By John Wagner
September 20, 2015 at 8:17 PM

DURHAM, N.H. — Presidential hopeful Bernie Sanders drew an estimated 3,000 people to a boisterous rally here Sunday night at the University of New Hampshire, about five times as many people as Democratic rival Hillary Rodham Clinton attracted to an event two days ago at the same campus.

“You may not know this, but what you’re part of tonight is the largest turnout for any presidential candidate in New Hampshire,” Sanders said at the outset of his rally, referring to the 2016 cycle.

Many of the audience members in the university’s fieldhouse were college students, a group Sanders said had a reputation for being apathetic. “It sounds to me like you are ready to transform America,” he said to loud applause.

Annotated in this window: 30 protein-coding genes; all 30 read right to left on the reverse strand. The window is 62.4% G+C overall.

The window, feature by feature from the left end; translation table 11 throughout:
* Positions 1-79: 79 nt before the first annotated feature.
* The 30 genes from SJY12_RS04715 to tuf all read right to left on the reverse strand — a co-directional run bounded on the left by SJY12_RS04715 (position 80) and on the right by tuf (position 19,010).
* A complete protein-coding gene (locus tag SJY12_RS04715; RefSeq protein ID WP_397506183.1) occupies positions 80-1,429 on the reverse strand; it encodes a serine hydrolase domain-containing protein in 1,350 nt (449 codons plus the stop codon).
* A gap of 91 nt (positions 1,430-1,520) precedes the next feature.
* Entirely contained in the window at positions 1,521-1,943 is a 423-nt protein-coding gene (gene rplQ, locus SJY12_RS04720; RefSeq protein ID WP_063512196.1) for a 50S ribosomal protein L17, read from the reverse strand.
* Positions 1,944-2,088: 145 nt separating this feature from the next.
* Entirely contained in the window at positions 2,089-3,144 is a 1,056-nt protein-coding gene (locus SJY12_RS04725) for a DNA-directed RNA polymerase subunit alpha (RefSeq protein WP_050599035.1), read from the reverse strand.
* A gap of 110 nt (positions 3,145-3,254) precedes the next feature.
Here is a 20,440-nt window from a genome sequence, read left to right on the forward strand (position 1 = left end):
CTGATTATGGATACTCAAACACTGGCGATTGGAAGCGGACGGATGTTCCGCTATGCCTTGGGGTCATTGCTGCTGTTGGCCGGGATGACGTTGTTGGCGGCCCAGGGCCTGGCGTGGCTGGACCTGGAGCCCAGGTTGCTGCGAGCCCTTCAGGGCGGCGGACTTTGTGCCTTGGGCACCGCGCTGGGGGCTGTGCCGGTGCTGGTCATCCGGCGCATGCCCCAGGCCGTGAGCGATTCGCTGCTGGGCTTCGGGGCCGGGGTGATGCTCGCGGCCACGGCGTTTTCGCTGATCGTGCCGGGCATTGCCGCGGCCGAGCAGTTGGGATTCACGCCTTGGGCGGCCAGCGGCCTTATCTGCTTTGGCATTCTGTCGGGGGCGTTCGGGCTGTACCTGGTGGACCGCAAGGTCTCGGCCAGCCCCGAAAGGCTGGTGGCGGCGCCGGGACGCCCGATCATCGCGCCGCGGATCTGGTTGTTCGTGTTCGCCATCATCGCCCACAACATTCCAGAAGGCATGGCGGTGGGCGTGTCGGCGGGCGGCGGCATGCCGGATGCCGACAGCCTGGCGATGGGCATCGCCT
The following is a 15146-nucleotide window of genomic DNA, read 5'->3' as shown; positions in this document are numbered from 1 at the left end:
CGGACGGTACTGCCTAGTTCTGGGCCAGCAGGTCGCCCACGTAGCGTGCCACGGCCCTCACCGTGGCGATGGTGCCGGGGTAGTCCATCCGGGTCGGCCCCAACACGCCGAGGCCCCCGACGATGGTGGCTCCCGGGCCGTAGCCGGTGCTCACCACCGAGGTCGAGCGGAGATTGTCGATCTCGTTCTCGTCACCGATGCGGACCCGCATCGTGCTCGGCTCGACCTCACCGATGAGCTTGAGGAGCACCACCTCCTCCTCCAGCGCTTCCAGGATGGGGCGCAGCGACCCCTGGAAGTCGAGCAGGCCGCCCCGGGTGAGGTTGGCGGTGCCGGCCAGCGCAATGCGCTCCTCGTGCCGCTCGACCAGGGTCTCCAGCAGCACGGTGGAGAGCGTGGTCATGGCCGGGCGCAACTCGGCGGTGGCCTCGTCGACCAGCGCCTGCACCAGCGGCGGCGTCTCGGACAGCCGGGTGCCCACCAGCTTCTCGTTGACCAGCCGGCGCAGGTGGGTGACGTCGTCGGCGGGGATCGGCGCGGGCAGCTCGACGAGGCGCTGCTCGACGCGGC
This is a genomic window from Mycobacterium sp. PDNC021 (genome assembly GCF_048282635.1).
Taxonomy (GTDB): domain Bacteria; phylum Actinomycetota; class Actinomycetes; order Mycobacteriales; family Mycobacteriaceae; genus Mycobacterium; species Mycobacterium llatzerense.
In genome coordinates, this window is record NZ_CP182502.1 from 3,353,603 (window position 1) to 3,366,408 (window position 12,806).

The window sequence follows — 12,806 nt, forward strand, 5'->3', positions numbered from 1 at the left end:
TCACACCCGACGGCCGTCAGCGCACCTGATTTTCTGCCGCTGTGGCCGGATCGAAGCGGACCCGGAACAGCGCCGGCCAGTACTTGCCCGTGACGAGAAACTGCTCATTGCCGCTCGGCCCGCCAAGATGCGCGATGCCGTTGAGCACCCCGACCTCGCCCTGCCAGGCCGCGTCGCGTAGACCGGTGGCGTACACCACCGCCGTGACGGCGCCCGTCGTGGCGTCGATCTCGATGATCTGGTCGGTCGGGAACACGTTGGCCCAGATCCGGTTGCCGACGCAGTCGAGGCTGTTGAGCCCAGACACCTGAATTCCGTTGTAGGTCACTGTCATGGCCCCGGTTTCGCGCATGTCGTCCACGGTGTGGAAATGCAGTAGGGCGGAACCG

When Clinton appeared on campus here two days earlier, about 600 people came to see her at a forum about college affordability. About 300 people were seated in a room at the student union while nearly 300 watched from an overflow room during the event Friday morning, according to figures provided by Clinton’s campaign.

While Clinton’s event was open to the public, aides said that it was not meant to draw a rally-sized crowd and that Clinton was focused on holding a thoughtful discussion. Sanders’s event, which his campaign said drew more than 3,000 people, was held at a time more convenient for students.

Still, the large disparity in crowd sizes highlights an enthusiasm gap among younger voters in the early nominating states. Recent polls from Iowa and New Hampshire have shown Sanders with sizable leads over Clinton among voters younger than 30.

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